Unknown Mortal Orchestra
Unknown Mortal Orchestra S/T, 180G Black Vinyl LP
Perhaps we'd all be better off if it was always "all about the music, man." But until recently, most discussion of Unknown Mortal Orchestra understandably went from lauding the unshakeable hooks of "Ffunny Ffriends" and "How Can You Luv Me?" to wondering why, true to their name, they remained anonymous. Protracted mystery can cause as much skepticism as the most overt press blitz, and information had been scarce since they popped up last year with a Bandcamp page of intriguing and untraceable songs. Some time after, those songs started being performed live by human beings who do mundane things like wear Baja drug rugs, live in Portland, and maintain an active Twitter feed. But there's still something eerily extraterrestrial about their debut LP, as if it were something that fell from the sky completely intact. You wonder if it might be an artifact from some psych-rock acid casualty, a long-forgotten Kiwi-popper, or an Elephant 6 offshoot. You want to poke at it, prod it, and try to carbon date it.
None of the ambiguity would matter if UMO didn't spring to life from the first happily bopping seconds of "Ffunny Ffriends" and provide a half hour of rich analog sizzle that extends far beyond its meager recording budget (seriously, try and find it on vinyl, if possible). Though obviously more camera shy than Sleigh Bells or Cults, UMO represents a similar merger of simple and catchy melodies lovingly marooned in a raw, buzzcut production that puts an emphasis on the beats. The major difference for UMO is that their grit radiates from the inside out. Funk too often comes off as a jittery affectation or genre exercise even for rock bands who are pretty good at it. But for bandleader Ruban Nielson, it feels like a natural songwriting mode. The tortured but deceptively joyous hook from "How Can You Luv Me?" does plenty to draw you in, to the point where it might take the fifth listen to focus on just how limber the rhythm section is. It's hardly alone in sounding like a readymade breakbeat, so it's not surprising that the cratedigging likes of El-P, ?uestlove, and Das Racist have all taken to tweeting UMO's praises.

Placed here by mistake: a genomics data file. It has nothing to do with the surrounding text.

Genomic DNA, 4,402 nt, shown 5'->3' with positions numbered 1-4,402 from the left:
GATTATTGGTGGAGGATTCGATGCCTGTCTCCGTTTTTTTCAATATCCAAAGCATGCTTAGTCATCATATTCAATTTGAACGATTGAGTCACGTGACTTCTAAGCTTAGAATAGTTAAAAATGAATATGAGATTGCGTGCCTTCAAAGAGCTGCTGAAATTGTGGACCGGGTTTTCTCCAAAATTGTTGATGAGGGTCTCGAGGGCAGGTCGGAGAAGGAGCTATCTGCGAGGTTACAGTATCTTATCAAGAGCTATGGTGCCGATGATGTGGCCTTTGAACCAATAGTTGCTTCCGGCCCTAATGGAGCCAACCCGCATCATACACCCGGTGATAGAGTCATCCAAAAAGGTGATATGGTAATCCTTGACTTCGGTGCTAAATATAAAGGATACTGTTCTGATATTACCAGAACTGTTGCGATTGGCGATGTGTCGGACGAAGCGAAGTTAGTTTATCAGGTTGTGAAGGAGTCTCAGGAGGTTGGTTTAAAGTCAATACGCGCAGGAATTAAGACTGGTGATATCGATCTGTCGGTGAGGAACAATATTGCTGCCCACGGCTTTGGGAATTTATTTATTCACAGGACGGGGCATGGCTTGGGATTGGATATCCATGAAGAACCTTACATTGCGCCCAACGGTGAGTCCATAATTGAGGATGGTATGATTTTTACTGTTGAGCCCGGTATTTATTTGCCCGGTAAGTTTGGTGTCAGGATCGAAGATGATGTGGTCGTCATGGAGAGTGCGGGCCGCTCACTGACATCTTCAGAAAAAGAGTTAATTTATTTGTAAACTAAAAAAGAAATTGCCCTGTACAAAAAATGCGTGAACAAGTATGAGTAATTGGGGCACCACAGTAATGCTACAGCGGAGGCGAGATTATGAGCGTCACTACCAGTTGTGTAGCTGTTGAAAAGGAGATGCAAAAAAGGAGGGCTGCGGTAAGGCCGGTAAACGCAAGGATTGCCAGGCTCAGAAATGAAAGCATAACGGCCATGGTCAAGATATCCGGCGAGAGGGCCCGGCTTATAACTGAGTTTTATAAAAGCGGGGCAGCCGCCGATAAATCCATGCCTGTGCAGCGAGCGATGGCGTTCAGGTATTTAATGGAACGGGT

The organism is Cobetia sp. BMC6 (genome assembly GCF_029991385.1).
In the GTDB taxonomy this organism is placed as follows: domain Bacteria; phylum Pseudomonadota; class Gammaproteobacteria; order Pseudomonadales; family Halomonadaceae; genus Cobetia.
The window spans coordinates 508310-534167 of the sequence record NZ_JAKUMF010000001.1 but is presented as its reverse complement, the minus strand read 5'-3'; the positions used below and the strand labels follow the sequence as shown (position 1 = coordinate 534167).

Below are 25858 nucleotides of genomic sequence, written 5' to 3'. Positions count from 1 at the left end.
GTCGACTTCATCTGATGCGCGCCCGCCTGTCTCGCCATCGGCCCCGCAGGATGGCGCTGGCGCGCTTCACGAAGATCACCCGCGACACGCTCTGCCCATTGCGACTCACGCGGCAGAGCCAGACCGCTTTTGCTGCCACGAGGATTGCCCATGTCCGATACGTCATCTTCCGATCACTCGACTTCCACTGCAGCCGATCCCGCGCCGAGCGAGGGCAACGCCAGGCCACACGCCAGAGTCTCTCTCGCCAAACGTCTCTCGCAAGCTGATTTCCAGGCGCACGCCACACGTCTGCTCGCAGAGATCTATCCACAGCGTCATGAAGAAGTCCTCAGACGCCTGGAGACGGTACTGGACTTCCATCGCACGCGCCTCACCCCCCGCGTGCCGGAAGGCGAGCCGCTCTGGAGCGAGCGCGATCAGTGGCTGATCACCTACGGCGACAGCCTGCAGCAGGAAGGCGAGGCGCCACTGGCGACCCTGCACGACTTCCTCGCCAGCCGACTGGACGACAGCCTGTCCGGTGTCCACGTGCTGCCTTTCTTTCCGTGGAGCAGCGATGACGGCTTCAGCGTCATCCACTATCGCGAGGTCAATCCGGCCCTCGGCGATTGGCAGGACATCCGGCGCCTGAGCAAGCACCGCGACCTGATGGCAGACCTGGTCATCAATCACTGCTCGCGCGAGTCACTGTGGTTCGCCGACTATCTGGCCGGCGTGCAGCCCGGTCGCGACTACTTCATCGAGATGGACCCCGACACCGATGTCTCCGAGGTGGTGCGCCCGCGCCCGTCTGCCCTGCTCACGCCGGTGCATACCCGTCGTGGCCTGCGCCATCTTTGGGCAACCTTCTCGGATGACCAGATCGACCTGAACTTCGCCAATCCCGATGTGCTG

But the sound wouldn't matter without songwriting. When a singer gets praised for incorporating his or her voice like another instrument in the mix, it's usually a reference to texture. And while Nielson often works in an androgynous, bristling tone that's certainly ingratiating on its own merits, it's more remarkable for its sophisticated approach to melody. Whether gripping the thrilling hairpin turns of "Bicycle", arranging complex lattices of syncopation on "Thought Ballune", or simply doubling down on his own leads on "Ffunny Ffriends", he converses with the inventive guitar playing like he's making a sales pitch. The riffs tell you what you're gonna hear, the vocals respond, and they link up in a way that makes everything so welcoming and familiar by the middle of the song itself. Combined with an expert use of space rare for such a lo-fi record, UMO manages a unique immersive and psychedelic quality without relying on the usual array of bong-ripping effects. -Pitchfork